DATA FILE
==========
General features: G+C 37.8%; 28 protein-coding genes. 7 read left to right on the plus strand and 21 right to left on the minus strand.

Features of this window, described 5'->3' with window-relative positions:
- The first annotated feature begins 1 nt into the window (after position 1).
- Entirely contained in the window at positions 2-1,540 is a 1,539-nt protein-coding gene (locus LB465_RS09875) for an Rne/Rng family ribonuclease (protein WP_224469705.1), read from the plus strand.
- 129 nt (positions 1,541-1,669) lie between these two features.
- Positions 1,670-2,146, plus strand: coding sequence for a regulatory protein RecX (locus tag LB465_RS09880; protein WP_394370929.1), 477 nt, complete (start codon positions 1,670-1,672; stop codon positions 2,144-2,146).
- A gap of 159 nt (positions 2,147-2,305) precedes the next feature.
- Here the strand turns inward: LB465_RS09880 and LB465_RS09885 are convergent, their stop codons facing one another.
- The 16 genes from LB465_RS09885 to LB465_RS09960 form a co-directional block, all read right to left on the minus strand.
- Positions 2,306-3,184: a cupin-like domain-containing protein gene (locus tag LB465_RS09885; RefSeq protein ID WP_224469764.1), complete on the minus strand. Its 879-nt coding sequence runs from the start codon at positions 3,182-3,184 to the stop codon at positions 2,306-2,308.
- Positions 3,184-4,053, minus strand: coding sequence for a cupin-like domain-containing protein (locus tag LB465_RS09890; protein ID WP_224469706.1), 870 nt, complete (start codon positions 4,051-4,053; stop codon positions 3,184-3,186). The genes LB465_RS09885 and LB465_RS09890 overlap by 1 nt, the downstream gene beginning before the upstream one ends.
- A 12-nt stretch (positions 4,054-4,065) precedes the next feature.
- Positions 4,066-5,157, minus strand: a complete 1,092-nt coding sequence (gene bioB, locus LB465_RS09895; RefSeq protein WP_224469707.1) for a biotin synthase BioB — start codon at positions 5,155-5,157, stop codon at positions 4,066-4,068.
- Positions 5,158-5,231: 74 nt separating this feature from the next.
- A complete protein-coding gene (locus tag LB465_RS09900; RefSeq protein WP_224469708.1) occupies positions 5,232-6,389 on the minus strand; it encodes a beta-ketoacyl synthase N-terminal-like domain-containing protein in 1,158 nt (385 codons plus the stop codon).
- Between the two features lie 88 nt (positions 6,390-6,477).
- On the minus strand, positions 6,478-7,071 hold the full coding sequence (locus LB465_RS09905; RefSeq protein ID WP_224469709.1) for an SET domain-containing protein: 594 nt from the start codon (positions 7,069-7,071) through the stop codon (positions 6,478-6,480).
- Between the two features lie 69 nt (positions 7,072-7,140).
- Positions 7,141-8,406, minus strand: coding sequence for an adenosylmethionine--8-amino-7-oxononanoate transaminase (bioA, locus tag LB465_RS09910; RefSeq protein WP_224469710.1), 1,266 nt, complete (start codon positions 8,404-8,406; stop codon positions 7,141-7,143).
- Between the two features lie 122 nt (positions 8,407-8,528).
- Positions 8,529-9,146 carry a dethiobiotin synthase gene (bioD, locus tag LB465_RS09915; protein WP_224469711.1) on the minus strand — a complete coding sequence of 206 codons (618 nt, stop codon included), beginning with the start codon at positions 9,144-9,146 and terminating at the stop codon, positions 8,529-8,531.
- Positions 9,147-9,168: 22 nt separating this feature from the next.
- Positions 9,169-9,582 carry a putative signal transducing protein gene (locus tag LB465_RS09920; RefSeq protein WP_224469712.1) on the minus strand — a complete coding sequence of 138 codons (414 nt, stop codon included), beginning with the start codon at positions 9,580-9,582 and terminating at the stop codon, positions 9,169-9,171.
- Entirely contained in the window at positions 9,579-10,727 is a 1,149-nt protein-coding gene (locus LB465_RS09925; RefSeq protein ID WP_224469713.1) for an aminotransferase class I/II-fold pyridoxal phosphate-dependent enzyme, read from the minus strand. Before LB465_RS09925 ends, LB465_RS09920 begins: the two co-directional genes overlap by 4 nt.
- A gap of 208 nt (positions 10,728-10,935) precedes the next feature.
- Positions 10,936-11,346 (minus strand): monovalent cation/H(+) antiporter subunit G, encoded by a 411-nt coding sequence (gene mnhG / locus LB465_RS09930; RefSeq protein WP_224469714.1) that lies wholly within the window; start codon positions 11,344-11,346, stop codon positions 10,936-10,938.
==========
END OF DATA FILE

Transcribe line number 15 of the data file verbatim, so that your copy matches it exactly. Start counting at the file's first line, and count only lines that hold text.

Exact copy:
- A complete protein-coding gene (locus tag LB465_RS09900; RefSeq protein WP_224469708.1) occupies positions 5,232-6,389 on the minus strand; it encodes a beta-ketoacyl synthase N-terminal-like domain-containing protein in 1,158 nt (385 codons plus the stop codon).